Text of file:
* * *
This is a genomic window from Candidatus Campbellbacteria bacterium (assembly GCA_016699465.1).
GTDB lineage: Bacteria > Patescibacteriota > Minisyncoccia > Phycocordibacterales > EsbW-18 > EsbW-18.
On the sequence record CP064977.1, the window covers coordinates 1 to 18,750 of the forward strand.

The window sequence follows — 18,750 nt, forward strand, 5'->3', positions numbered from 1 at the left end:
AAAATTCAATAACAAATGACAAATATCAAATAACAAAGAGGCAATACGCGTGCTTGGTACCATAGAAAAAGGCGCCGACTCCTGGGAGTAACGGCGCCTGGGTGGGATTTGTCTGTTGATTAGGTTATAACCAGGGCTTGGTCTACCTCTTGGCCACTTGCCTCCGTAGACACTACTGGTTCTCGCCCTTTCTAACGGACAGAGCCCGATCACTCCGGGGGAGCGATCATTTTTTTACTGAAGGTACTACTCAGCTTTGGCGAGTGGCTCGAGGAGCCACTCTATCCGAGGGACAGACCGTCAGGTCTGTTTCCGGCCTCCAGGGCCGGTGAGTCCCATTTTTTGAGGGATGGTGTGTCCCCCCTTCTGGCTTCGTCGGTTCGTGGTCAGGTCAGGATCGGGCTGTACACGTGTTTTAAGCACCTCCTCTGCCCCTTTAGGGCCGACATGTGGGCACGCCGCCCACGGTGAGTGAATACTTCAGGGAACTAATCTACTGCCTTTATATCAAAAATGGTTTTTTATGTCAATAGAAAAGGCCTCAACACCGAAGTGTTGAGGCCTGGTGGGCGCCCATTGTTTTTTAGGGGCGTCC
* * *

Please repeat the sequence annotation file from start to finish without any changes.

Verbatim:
This is a genomic window from Candidatus Campbellbacteria bacterium (assembly GCA_016699465.1).
GTDB lineage: Bacteria > Patescibacteriota > Minisyncoccia > Phycocordibacterales > EsbW-18 > EsbW-18.
On the sequence record CP064977.1, the window covers coordinates 1 to 18,750 of the forward strand.

The window sequence follows — 18,750 nt, forward strand, 5'->3', positions numbered from 1 at the left end:
AAAATTCAATAACAAATGACAAATATCAAATAACAAAGAGGCAATACGCGTGCTTGGTACCATAGAAAAAGGCGCCGACTCCTGGGAGTAACGGCGCCTGGGTGGGATTTGTCTGTTGATTAGGTTATAACCAGGGCTTGGTCTACCTCTTGGCCACTTGCCTCCGTAGACACTACTGGTTCTCGCCCTTTCTAACGGACAGAGCCCGATCACTCCGGGGGAGCGATCATTTTTTTACTGAAGGTACTACTCAGCTTTGGCGAGTGGCTCGAGGAGCCACTCTATCCGAGGGACAGACCGTCAGGTCTGTTTCCGGCCTCCAGGGCCGGTGAGTCCCATTTTTTGAGGGATGGTGTGTCCCCCCTTCTGGCTTCGTCGGTTCGTGGTCAGGTCAGGATCGGGCTGTACACGTGTTTTAAGCACCTCCTCTGCCCCTTTAGGGCCGACATGTGGGCACGCCGCCCACGGTGAGTGAATACTTCAGGGAACTAATCTACTGCCTTTATATCAAAAATGGTTTTTTATGTCAATAGAAAAGGCCTCAACACCGAAGTGTTGAGGCCTGGTGGGCGCCCATTGTTTTTTAGGGGCGTCC